National Survey of Behavior, Attitudes and Practice of General Practitioners and Various Specialists Concerning Antimicrobial Use And Resistance in Respiratory Tract Infections

  • Babela R
  • Slezakova Z
  • Szydlowski S
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Abstract

Objectives: We performed national survey of behavior, attitudes and practice of general practitioners (GP) and specialists (pediatricians, ENT, pulmonologists) at the field of antimicrobial (ATB) use for respiratory tract infections. Methods: A 34-item iPad iOS survey was performed personally with each GP and specialist during 7 months period. Results: The survey was completed by 357 GPs and specialists (61,9% and 38,1%, respectively). GPs and specialists were situated mostly in areas with population higher than 5000 people (49,3% and 48,5%), but GPs served significantly more often in area with population less than 5000 people compared to specialists (P< 0,001, CI 0,13 - 0,60). There was significantly higher number of GPs with practice shorter than 5 years compared to specialists (P< 0,01, CI 0,02-0,64). GPs used their own clinical experience in prescribing ATB more often compare to specialists (61,1% vs 43,4%, P< 0,01, CI 0,31-0,77) and specialist used more often ATB susceptibility reports compared to GPs (18,4% vs 8,1%, P< 0,01, CI 1,27-5,10), which also corresponds with frequency of checking susceptibility reports on monthly basis in specialists compared to GPs (23,5% vs 14,0% respectively, P< 0,04, CI 1,05-3,38). On contrary, more specialists chose to never discuss antibiotic treatment with patients compared to GPs (19,1% vs 7,2%, P< 0,001, CI 1,46-6,2) and there were more GPs that always discussed antibiotic treatment with patients compared to specialists (15,8% vs 5,9%, P< 0,01, CI 0,14-0,78). Patients' co-payment seems to be more sensitive issue for GPs compared to specialists since 29% of GPs considered co-payment all the time or most of the time when choosing ATB compared to specialists (18,4%, P= NS). Conclusions: This survey revealed that both GPs and specialists are aware of the importance of antimicrobial resistance and demonstrated differences between specialties with respect to antimicrobial use and knowledge. Antimicrobial education is needed but may be more effective if it is tailored to specific specialties.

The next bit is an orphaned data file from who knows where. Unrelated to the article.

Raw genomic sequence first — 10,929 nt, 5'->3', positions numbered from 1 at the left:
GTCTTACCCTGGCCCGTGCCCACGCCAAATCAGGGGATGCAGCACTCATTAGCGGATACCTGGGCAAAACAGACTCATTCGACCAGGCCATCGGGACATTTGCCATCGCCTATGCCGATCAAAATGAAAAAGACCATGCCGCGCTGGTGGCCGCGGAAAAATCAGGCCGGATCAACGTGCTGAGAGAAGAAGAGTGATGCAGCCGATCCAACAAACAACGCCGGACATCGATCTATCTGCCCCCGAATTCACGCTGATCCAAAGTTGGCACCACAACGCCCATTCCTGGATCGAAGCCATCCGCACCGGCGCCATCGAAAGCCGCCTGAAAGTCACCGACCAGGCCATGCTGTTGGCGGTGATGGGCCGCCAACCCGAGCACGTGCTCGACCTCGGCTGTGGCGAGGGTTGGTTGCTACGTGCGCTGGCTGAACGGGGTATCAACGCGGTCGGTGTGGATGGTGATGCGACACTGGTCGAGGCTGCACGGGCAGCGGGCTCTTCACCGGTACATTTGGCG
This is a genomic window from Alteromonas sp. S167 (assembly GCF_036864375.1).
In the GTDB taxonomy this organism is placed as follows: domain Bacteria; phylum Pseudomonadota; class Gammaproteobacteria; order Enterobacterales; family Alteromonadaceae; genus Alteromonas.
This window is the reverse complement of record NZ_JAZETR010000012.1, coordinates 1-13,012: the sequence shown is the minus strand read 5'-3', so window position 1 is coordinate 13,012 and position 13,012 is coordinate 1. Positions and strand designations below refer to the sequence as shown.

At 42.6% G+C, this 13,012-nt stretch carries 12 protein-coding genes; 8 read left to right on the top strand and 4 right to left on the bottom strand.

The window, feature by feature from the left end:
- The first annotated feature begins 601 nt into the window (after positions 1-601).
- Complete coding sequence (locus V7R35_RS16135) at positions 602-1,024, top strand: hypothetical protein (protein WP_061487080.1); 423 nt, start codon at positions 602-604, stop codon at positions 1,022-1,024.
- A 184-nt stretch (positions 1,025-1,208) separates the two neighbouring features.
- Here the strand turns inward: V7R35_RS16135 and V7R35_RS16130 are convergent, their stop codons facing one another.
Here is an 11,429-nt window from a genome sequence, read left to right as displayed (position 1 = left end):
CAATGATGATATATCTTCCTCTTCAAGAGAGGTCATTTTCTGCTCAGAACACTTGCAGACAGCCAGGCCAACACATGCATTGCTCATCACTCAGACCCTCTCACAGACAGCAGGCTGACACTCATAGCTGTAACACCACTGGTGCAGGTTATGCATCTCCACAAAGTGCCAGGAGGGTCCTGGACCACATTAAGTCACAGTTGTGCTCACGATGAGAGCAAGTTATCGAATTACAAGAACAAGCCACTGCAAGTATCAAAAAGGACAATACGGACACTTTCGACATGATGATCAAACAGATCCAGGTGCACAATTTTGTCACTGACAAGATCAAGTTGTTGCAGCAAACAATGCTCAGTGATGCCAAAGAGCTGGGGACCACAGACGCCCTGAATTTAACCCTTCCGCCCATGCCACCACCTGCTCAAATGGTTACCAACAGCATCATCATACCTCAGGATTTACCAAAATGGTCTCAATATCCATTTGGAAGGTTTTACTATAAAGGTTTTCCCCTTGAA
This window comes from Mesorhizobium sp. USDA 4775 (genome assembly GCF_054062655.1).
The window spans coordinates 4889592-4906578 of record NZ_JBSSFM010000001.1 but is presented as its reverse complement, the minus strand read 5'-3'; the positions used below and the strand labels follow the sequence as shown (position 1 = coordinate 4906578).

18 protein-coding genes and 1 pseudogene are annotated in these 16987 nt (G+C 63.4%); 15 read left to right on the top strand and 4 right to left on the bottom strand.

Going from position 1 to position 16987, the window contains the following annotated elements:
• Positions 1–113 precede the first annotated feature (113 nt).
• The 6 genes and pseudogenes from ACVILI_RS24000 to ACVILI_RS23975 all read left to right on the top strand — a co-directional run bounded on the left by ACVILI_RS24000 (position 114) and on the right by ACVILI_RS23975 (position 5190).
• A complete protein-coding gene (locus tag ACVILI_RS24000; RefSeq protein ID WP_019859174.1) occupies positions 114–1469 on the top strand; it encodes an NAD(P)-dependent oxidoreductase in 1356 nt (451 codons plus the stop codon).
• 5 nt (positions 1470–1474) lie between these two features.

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APA

Babela, R., Slezakova, Z., & Szydlowski, S. (2015). National Survey of Behavior, Attitudes and Practice of General Practitioners and Various Specialists Concerning Antimicrobial Use And Resistance in Respiratory Tract Infections. Value in Health, 18(7), A595–A596. https://doi.org/10.1016/j.jval.2015.09.1546

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